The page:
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Contractual Incompleteness and the Nature of Market Interactions

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  • Brown, Martin
  • Falk, Armin
  • Fehr, Ernst

Abstract

We provide experimental evidence that contractual incompleteness, ie, the absence of third party enforcement of workers’ effort or the quality of the good traded causes a fundamental change in the nature of market interactions. If contracts are complete the vast majority of trades are initiated by public offers. Most trades take place in one-shot transactions and the contracting parties are indifferent with regard to the identity of their trading partner. Moreover, the short side of the market attempts to appropriate the whole gains from trade, which causes much disagreement about contract terms. If contracts are incomplete the vast majority of trades are initiated by private offers. The contracting parties form long-term relations and the provision of low effort or bad quality is penalized by the termination of the relationship. The threat of terminating the relation turns out to be an extremely powerful discipline device. Markets with incomplete contracts resemble a collection of bilateral trading islands rather than a competitive market. The short side of the market shares the gains from trade with the long side of the market so that there is little disagreement about contract terms. Our results support theories of the labour market that are based on the idea that unemployment is a worker discipline device.

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Paper provided by C.E.P.R. Discussion Papers in its series CEPR Discussion Papers with number 3272.

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Date of creation: Mar 2002
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Handle: RePEc:cpr:ceprdp:3272

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Keywords: contract enforcement; fairness preferences; incomplete contract; involuntary unemployment; market interaction; repeated transaction;

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Citations

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Cited by:
  1. Bewley, Truman, 2004. "Fairness, Reciprocity, and Wage Rigidity," IZA Discussion Papers 1137, Institute for the Study of Labor (IZA).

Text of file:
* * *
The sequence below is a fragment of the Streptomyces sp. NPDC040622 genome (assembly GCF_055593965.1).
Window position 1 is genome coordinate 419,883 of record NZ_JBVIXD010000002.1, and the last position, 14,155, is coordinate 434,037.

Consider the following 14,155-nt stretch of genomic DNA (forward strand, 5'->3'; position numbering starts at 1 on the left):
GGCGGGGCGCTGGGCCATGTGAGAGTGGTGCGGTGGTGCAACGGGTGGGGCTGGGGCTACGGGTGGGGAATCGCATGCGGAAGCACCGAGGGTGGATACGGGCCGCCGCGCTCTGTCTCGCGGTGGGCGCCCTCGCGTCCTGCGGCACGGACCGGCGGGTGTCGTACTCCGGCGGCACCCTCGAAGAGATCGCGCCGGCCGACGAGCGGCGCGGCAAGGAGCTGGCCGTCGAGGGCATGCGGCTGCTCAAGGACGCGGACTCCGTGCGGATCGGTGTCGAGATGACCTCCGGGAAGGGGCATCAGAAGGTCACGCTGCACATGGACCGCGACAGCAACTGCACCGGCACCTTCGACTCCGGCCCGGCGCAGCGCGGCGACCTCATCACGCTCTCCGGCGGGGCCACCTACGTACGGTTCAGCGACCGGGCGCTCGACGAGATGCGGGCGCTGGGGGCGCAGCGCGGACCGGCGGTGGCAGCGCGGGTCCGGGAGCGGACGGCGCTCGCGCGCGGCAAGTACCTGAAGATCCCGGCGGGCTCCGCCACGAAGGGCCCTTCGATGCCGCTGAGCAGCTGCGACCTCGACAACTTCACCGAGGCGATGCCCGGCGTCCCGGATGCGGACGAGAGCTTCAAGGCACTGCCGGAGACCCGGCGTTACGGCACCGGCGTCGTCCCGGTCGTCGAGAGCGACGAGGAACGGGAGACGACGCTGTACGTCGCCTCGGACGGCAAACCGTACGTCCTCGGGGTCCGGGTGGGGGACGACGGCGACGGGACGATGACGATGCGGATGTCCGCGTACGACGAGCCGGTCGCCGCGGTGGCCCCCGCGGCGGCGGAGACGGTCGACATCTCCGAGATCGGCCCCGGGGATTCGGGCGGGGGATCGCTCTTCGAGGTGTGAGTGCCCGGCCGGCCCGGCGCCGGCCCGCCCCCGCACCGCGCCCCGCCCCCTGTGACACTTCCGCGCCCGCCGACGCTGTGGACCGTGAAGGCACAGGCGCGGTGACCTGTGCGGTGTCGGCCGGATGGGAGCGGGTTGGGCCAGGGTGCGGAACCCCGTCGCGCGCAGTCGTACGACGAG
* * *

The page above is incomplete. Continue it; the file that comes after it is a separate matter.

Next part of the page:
2. Michael Kosfeld, . "Network Experiments," IEW - Working Papers 152, Institute for Empirical Research in Economics - University of Zurich.
  3. William Fuchs, 2005. "Contracting with Repeated Moral Hazard and Private Evaluations," Game Theory and Information 0511007, EconWPA.
  4. Truman F. Bewley, 2002. "Fairness, Reciprocity, and Wage Rigidity," Cowles Foundation Discussion Papers 1383, Cowles Foundation for Research in Economics, Yale University.
  5. Brown, Martin & Falk, Armin & Fehr, Ernst, 2003. "Relational Contracts and the Nature of Market Interactions," IZA Discussion Papers 897, Institute for the Study of Labor (IZA).
  6. Jordi Brandts & Arno Riedl & Frans van Winden, 2004. "Competition and Well-Being," UFAE and IAE Working Papers 608.04, Unitat de Fonaments de l'Anàlisi Econòmica (UAB) and Institut d'Anàlisi Econòmica (CSIC).
  7. Jean-Robert Tyran & Elke Renner, 2003. "Price Rigidity in Customer Markets," University of St. Gallen Department of Economics working paper series 2003 2003-16, Department of Economics, University of St. Gallen.
  8. Giovannetti, E. & Neuhoff, K. & Spagnolo, G., 2005. "Agglomeration in Internet Co-operation Peering Agreements," Cambridge Working Papers in Economics 0505, Faculty of Economics, University of Cambridge.
  9. Blonski, Matthias & Spagnolo, Giancarlo, 2002. "Relational Contracts and Property Rights," CEPR Discussion Papers 3460, C.E.P.R. Discussion Papers.

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